The conditional access policy flow

This week is still all about conditional access. However, this week it’s not about a specific configuration. This week it’s about the conditional access policy flow. The flow that will help with determining if a conditional access policy is applicable to the user’s attempt to access a cloud app and if access will be allowed or blocked. The idea is similar to the What if tool. The big difference is that the What if tool does a technical check to see which conditional access policy is applicable and this flow can help with determining why a conditional access policy is applicable, or not. Also, almost as important, this flow will clearly show how many options are available to exclude specific users and devices. This is important to know, because if no conditional access policy is applicable, the user’s attempt to access a cloud app (which means company resources) will be allowed. The flow is shown below.

TheConditionalAccessFlow

Note: The sign-in risk condition is left out of this flow, as it requires Azure AD Identity Protection. The idea for that condition would be similar to the other conditions. Also, the session controls are left out of this flow. The idea for that control should be similar to other controls, except that this control will not directly block access as it will only provide a limited experience.

The main idea of this flow is to make it very clear that there can be many reasons for a conditional access policy to not be applicable (see all the yellow ovals in the flow above). The flow goes through the following conditions and controls:

  • Conditions (can be used to filter):
    • Users and groups: Required condition, which is captured in this flow with “Is the policy assigned to the user?”. This should be the result of the included and excluded user groups;
    • Cloud apps: Required condition, which is captured in this flow with “Is the policy assigned to the cloud app?”. This should be the result of the included and excluded cloud apps;
    • Sign-in risk: Condition not part of this flow (see note);
    • Device platforms: Optional condition (“Is the device platform condition enabled?”), which is captured in this flow with “Does the policy include the device platform?”. This should be the result of the included and excluded device platforms;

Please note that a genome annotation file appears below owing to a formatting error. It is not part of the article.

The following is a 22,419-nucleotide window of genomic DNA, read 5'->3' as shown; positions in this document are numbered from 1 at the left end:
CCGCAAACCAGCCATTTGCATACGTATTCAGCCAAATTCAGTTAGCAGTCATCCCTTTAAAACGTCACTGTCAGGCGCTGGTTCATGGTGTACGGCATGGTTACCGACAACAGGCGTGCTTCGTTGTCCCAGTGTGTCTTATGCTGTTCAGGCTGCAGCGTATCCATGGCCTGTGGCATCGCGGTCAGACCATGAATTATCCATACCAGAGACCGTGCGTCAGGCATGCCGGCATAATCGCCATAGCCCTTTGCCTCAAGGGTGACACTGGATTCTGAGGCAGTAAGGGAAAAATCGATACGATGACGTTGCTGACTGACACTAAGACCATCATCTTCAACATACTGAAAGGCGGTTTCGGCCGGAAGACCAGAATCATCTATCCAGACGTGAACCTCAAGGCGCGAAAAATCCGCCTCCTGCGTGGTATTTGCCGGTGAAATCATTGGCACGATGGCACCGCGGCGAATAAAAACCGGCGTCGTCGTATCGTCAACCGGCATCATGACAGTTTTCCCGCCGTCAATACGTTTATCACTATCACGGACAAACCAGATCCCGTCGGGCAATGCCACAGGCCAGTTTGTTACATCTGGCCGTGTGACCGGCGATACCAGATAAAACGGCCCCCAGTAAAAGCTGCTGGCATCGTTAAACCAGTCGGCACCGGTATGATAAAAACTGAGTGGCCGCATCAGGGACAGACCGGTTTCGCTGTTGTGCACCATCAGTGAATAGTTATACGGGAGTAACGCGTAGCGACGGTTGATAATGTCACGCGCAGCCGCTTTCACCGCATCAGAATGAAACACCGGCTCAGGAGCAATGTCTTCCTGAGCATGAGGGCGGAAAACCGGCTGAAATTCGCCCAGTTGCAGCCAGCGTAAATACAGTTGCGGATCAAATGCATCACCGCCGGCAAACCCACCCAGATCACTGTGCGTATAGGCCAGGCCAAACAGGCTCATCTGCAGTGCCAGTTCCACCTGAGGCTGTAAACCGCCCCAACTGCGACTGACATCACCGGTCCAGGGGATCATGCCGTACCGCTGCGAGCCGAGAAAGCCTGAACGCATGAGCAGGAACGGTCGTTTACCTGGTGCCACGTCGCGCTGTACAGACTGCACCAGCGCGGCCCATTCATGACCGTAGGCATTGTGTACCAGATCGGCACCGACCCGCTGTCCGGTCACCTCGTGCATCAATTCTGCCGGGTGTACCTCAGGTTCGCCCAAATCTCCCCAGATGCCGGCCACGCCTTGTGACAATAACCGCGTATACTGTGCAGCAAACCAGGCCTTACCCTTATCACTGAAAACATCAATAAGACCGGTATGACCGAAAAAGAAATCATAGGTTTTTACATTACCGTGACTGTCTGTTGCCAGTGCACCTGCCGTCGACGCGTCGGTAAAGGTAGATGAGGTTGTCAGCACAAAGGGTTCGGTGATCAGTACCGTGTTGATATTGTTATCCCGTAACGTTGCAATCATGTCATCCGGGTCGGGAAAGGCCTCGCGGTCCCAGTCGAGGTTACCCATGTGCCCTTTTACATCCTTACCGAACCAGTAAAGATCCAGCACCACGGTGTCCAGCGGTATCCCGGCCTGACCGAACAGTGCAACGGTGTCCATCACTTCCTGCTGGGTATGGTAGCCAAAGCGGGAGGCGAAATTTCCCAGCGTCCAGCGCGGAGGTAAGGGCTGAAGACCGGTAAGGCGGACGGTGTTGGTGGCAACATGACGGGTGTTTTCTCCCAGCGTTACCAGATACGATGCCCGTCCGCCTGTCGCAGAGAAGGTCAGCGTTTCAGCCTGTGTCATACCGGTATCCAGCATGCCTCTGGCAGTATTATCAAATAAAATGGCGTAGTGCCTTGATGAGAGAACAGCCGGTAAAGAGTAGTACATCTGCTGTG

• Locations: Optional condition (“Is the device locations condition enabled?”), which is captured in this flow with “Does the policy include the location?”. This should be the result of the included and excluded locations;
    • Client apps: Optional condition (“Is the client app condition enabled?”), which is captured in this flow with “Does the policy include the client app?”. This should be the result of the included and excluded client apps;
    • Device state: Optional condition (“Is the device state condition enabled?”), which is captured in this flow with “Does the policy include the device state?”. This should be the result of the included and excluded device states;
  • Controls (can be used to set an action)
    • Grant: Optional control that can be used to block or grant access, which is captured in this flow with “Does the policy grant access?”, and when used to grant access it must set requirements, which is captured in this flow with “Does the device and/or app meet the requirements?”.
    • Session: Control not part of this flow;

The main message of this flow is awareness. Be aware of which users and devices are excluded from the conditional access policy. Those users and devices should be assigned to separate conditional access policies, to make sure that the conditional access configuration creates a secure environment without any (unknown) backdoors.

More information

For more information about conditional access, please refer to the docs that are available here: https://docs.microsoft.com/en-us/intune/conditional-access

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